2 tablespoons concentrated frozen orange juice
2 teaspoons vanilla
grated zest from 1 large orange
6 cups powdered sugar
½ cup heavy whipping cream
orange food coloring if desired
Candy orange slice or sprinkles for decorating
Heat oven to 350 F. Place extra large baking cups in two 12-cavity cupcake pans. (If you are using regular baking cups, this recipe will make approximately 28-30.)
In a large bowl, beat the butter and sugar together until light and fluffy - about 5 minutes.
Add vanilla and orange extracts and mix until combined.
Add eggs one at a time, beating and scraping the bowl between each addition.
In a medium bowl, sift the flour, baking powder, baking soda, and salt together.
Alternately add the flour mixture and buttermilk to the butter mixture, beginning with the flour and ending with the buttermilk, approximately ⅓ of each at a time. Stir each addition well before adding the next.
Beat mixture just until well blended.
Add 1 tablespoon flour to the cranberries and toss to coat. Fold cranberries and orange zest into batter.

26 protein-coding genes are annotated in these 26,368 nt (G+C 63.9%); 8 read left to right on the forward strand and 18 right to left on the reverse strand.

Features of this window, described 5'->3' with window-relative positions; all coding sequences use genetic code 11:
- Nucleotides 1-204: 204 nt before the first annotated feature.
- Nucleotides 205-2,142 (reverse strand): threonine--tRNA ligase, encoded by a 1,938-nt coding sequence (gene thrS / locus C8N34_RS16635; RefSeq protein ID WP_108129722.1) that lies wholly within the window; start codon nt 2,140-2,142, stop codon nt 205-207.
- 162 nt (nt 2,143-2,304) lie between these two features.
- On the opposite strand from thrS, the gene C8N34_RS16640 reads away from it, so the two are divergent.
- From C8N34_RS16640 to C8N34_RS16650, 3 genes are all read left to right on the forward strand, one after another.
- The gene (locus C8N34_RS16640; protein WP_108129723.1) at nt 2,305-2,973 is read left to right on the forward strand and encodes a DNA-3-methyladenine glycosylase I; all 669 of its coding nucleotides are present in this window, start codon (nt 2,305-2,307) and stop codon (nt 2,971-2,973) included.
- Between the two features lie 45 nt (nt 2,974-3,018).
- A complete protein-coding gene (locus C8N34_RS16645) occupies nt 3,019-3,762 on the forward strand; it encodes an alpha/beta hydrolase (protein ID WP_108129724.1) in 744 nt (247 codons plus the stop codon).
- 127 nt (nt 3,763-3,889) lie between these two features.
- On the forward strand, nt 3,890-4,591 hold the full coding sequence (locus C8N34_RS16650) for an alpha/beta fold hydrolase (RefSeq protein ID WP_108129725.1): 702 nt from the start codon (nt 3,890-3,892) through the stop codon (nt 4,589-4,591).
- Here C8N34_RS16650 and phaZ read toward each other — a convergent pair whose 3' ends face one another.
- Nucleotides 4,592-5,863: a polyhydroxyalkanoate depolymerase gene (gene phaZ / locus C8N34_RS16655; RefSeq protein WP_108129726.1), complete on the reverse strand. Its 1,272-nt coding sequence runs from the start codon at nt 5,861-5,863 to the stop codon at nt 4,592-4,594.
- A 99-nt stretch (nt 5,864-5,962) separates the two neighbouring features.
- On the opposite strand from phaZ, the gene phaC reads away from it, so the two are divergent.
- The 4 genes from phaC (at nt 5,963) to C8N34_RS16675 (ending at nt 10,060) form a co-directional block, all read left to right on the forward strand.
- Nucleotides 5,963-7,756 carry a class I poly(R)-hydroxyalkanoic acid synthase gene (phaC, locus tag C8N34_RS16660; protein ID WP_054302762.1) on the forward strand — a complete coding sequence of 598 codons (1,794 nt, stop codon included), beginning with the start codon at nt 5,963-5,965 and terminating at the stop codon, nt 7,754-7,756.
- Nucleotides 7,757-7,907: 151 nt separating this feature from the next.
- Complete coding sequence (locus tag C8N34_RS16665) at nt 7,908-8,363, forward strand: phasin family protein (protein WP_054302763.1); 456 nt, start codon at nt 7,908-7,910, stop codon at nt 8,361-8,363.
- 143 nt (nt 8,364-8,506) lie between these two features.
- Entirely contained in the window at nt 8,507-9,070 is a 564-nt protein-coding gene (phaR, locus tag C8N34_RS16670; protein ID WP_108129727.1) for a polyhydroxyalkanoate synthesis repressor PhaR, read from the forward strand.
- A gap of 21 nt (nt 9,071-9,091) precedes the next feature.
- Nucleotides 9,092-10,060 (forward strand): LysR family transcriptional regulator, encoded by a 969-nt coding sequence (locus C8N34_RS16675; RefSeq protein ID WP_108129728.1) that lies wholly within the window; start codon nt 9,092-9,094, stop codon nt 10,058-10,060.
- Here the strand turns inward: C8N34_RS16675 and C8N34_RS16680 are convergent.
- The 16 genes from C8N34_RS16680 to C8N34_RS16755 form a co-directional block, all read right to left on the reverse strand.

Scoop into cupcake liners. For extra large (or tulip-type) liners fill a little over half full - about level with the pan. If you're using regular liners, fill approximately ⅔ full.
Bake approximately 20-25 minutes, or until cupcake springs back up when pressed on the top.
Cool on a rack.
In a large bowl, beat together the butter, shortening, orange juice, and vanilla together well.
Add powdered sugar and orange zest, beat until combined. If too stiff to mix, add a little of the whipping cream.
Add whipping cream and beat until light and fluffy. This will take several minutes.
Place half of the icing in a bowl and add a small amount of orange food coloring.
Fill a pastry bag fitted with a large open star tip with both colors to get a swirled look. For a rosette, start in the center of your cupcake and work in circles outward. For a mounded "mountain" effect, start on the outside and work your way in, increasing pressure at the center. Top with a candy orange slice or sprinkles.
My next-door neighbor, Pam, gave me some wonderful parchment supplies and I’m in love with these extra-large liners. They come up high so you can use a little more batter. (They fit nicely into two of my standard cupcake pans but were a little too big for the other.) If you can’t find them, you can use tulip-type liners or just make more regular-sized cupcakes.
Beat butter and sugar until fluffy.
Add vanilla, orange extract, and eggs. Beat well.
Add one-third of the flour. Stir.
Add one-third of the buttermilk. Stir.
….and repeat. Again!
Dust the cranberries with flour. Fold into batter along with orange zest
Fill tall cups a little over half full.